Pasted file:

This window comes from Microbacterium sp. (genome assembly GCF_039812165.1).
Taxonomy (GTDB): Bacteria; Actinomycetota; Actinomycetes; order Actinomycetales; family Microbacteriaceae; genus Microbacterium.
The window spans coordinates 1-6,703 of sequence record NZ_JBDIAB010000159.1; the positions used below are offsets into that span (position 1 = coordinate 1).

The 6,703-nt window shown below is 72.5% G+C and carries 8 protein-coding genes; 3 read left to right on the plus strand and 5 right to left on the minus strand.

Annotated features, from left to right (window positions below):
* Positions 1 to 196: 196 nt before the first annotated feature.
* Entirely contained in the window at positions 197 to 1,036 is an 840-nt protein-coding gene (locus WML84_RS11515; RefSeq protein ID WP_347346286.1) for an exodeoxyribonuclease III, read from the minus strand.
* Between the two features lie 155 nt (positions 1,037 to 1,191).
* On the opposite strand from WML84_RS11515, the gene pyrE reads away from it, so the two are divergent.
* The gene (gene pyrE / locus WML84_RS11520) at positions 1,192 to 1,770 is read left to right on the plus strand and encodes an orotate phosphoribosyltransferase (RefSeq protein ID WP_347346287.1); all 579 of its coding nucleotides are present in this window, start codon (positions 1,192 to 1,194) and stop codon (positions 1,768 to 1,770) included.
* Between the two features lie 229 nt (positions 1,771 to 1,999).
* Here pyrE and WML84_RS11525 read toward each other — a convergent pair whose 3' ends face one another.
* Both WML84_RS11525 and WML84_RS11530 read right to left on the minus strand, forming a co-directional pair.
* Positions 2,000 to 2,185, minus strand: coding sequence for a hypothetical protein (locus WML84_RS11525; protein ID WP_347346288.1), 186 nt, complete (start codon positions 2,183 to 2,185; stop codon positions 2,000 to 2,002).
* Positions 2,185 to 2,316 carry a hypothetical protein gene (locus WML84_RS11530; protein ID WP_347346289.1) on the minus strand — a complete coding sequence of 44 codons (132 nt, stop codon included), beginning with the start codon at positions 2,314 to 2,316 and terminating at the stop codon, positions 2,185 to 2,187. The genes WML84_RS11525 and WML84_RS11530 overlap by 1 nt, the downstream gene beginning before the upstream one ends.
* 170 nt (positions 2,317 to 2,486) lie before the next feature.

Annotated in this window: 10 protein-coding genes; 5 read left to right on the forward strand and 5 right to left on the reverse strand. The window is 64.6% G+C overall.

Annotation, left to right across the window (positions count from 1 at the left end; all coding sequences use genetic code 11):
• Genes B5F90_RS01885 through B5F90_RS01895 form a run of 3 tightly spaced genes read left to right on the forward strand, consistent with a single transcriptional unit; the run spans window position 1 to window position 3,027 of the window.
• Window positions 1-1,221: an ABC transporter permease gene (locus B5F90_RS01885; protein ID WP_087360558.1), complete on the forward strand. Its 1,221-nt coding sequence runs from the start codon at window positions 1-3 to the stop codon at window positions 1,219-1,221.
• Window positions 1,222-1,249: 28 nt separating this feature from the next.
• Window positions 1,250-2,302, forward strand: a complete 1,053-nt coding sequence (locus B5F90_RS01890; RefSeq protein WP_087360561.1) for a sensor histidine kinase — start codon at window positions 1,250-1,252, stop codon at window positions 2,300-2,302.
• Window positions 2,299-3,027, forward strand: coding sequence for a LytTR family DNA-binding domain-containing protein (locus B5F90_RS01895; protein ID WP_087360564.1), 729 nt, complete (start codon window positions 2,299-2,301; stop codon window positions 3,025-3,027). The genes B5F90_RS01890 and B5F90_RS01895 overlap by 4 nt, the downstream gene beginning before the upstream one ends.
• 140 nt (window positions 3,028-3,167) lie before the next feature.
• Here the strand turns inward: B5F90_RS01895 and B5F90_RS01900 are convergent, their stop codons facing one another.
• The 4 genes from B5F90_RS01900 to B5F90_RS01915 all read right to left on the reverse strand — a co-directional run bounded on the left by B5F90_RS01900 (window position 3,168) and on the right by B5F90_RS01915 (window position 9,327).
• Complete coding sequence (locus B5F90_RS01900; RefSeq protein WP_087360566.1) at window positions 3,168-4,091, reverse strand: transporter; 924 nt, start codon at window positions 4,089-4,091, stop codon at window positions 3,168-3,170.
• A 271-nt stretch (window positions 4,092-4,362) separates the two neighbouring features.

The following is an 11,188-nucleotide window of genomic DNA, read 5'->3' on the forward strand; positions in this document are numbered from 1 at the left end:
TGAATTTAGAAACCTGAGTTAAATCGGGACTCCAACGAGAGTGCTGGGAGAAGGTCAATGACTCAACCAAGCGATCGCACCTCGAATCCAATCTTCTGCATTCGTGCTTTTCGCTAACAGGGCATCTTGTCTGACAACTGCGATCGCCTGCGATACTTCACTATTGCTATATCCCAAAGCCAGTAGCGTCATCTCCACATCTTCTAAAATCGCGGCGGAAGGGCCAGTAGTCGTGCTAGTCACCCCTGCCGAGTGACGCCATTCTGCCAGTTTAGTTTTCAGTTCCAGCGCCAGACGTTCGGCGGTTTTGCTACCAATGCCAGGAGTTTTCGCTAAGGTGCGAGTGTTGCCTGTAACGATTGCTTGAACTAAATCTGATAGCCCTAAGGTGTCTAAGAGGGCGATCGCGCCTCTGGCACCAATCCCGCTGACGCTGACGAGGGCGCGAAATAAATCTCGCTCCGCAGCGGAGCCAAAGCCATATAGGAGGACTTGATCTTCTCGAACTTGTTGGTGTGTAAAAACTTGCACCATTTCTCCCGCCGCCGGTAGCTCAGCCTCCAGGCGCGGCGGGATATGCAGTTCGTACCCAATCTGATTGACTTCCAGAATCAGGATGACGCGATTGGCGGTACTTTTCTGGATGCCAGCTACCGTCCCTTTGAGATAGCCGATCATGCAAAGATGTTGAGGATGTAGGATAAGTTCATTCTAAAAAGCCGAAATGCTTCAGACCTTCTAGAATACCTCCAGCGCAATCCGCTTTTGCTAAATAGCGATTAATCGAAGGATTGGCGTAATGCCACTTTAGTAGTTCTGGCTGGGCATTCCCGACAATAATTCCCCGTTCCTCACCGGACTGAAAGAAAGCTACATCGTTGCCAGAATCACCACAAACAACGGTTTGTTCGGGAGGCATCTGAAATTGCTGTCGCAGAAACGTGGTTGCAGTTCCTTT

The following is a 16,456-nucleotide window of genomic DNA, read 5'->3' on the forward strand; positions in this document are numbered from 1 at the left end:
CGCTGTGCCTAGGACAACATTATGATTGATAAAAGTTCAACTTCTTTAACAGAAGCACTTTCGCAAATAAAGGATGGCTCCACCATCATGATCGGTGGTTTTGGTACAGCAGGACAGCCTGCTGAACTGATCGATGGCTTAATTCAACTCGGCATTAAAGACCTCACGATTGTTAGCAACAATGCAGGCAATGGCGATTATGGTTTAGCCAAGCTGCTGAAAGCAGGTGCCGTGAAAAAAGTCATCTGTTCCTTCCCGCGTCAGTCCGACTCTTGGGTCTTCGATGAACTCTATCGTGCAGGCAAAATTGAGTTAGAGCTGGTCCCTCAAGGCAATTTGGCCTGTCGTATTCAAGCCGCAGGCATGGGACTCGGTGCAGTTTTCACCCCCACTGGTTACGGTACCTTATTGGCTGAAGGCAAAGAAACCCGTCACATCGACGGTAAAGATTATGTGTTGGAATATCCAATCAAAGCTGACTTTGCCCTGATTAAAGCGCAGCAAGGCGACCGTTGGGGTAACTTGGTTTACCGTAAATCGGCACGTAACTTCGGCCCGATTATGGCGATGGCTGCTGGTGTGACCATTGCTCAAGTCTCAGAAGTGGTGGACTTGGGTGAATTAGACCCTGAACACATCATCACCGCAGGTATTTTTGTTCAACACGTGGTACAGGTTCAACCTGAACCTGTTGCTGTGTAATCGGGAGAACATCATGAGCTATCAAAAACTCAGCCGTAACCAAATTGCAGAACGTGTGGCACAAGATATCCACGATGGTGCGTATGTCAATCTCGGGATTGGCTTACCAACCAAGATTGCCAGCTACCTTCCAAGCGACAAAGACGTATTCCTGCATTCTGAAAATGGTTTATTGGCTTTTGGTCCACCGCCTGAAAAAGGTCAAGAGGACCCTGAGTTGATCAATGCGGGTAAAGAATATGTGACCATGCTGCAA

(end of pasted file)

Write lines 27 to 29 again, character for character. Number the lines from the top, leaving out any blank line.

• Complete coding sequence (locus B5F90_RS01900; RefSeq protein WP_087360566.1) at window positions 3,168-4,091, reverse strand: transporter; 924 nt, start codon at window positions 4,089-4,091, stop codon at window positions 3,168-3,170.
• A 271-nt stretch (window positions 4,092-4,362) separates the two neighbouring features.

The following is an 11,188-nucleotide window of genomic DNA, read 5'->3' on the forward strand; positions in this document are numbered from 1 at the left end: